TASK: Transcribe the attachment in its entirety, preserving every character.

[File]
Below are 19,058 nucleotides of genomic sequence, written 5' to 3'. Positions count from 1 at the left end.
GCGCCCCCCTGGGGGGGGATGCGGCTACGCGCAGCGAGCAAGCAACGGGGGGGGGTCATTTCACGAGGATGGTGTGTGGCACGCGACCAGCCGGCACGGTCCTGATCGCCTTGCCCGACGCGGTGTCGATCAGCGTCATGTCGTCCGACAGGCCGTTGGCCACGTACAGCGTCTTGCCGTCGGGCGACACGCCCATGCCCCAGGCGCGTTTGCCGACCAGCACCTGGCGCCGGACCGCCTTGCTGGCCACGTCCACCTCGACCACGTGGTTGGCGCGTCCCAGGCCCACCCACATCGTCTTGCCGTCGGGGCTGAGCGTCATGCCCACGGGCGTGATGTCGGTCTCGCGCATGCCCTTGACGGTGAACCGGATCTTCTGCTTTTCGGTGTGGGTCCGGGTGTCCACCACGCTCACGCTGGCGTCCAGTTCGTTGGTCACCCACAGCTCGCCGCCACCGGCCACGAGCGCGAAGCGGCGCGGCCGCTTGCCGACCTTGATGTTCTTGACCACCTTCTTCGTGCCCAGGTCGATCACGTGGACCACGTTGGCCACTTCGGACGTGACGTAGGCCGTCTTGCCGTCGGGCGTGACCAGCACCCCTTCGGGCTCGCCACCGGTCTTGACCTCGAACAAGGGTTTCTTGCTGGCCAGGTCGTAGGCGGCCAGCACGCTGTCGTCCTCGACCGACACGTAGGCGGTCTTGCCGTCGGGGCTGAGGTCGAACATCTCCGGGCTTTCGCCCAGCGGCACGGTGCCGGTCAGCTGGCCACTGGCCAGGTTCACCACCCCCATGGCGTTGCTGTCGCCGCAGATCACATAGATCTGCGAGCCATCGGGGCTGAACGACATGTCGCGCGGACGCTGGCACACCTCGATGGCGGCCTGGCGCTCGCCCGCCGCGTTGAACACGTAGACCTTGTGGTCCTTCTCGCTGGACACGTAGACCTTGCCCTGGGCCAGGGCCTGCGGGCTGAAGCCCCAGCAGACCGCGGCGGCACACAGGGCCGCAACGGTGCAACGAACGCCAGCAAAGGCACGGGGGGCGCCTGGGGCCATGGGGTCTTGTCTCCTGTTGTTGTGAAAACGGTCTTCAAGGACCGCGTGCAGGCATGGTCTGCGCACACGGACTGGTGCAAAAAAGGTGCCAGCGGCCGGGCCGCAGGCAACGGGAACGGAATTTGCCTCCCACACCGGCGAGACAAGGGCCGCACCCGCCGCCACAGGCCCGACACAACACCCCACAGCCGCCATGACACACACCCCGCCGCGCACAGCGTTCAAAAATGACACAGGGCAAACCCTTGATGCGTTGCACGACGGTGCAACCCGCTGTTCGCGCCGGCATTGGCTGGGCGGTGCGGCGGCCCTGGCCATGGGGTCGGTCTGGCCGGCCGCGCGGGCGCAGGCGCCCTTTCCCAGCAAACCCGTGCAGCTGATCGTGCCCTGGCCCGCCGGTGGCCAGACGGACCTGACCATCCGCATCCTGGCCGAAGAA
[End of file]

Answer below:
Below are 19,058 nucleotides of genomic sequence, written 5' to 3'. Positions count from 1 at the left end.
GCGCCCCCCTGGGGGGGGATGCGGCTACGCGCAGCGAGCAAGCAACGGGGGGGGGTCATTTCACGAGGATGGTGTGTGGCACGCGACCAGCCGGCACGGTCCTGATCGCCTTGCCCGACGCGGTGTCGATCAGCGTCATGTCGTCCGACAGGCCGTTGGCCACGTACAGCGTCTTGCCGTCGGGCGACACGCCCATGCCCCAGGCGCGTTTGCCGACCAGCACCTGGCGCCGGACCGCCTTGCTGGCCACGTCCACCTCGACCACGTGGTTGGCGCGTCCCAGGCCCACCCACATCGTCTTGCCGTCGGGGCTGAGCGTCATGCCCACGGGCGTGATGTCGGTCTCGCGCATGCCCTTGACGGTGAACCGGATCTTCTGCTTTTCGGTGTGGGTCCGGGTGTCCACCACGCTCACGCTGGCGTCCAGTTCGTTGGTCACCCACAGCTCGCCGCCACCGGCCACGAGCGCGAAGCGGCGCGGCCGCTTGCCGACCTTGATGTTCTTGACCACCTTCTTCGTGCCCAGGTCGATCACGTGGACCACGTTGGCCACTTCGGACGTGACGTAGGCCGTCTTGCCGTCGGGCGTGACCAGCACCCCTTCGGGCTCGCCACCGGTCTTGACCTCGAACAAGGGTTTCTTGCTGGCCAGGTCGTAGGCGGCCAGCACGCTGTCGTCCTCGACCGACACGTAGGCGGTCTTGCCGTCGGGGCTGAGGTCGAACATCTCCGGGCTTTCGCCCAGCGGCACGGTGCCGGTCAGCTGGCCACTGGCCAGGTTCACCACCCCCATGGCGTTGCTGTCGCCGCAGATCACATAGATCTGCGAGCCATCGGGGCTGAACGACATGTCGCGCGGACGCTGGCACACCTCGATGGCGGCCTGGCGCTCGCCCGCCGCGTTGAACACGTAGACCTTGTGGTCCTTCTCGCTGGACACGTAGACCTTGCCCTGGGCCAGGGCCTGCGGGCTGAAGCCCCAGCAGACCGCGGCGGCACACAGGGCCGCAACGGTGCAACGAACGCCAGCAAAGGCACGGGGGGCGCCTGGGGCCATGGGGTCTTGTCTCCTGTTGTTGTGAAAACGGTCTTCAAGGACCGCGTGCAGGCATGGTCTGCGCACACGGACTGGTGCAAAAAAGGTGCCAGCGGCCGGGCCGCAGGCAACGGGAACGGAATTTGCCTCCCACACCGGCGAGACAAGGGCCGCACCCGCCGCCACAGGCCCGACACAACACCCCACAGCCGCCATGACACACACCCCGCCGCGCACAGCGTTCAAAAATGACACAGGGCAAACCCTTGATGCGTTGCACGACGGTGCAACCCGCTGTTCGCGCCGGCATTGGCTGGGCGGTGCGGCGGCCCTGGCCATGGGGTCGGTCTGGCCGGCCGCGCGGGCGCAGGCGCCCTTTCCCAGCAAACCCGTGCAGCTGATCGTGCCCTGGCCCGCCGGTGGCCAGACGGACCTGACCATCCGCATCCTGGCCGAAGAA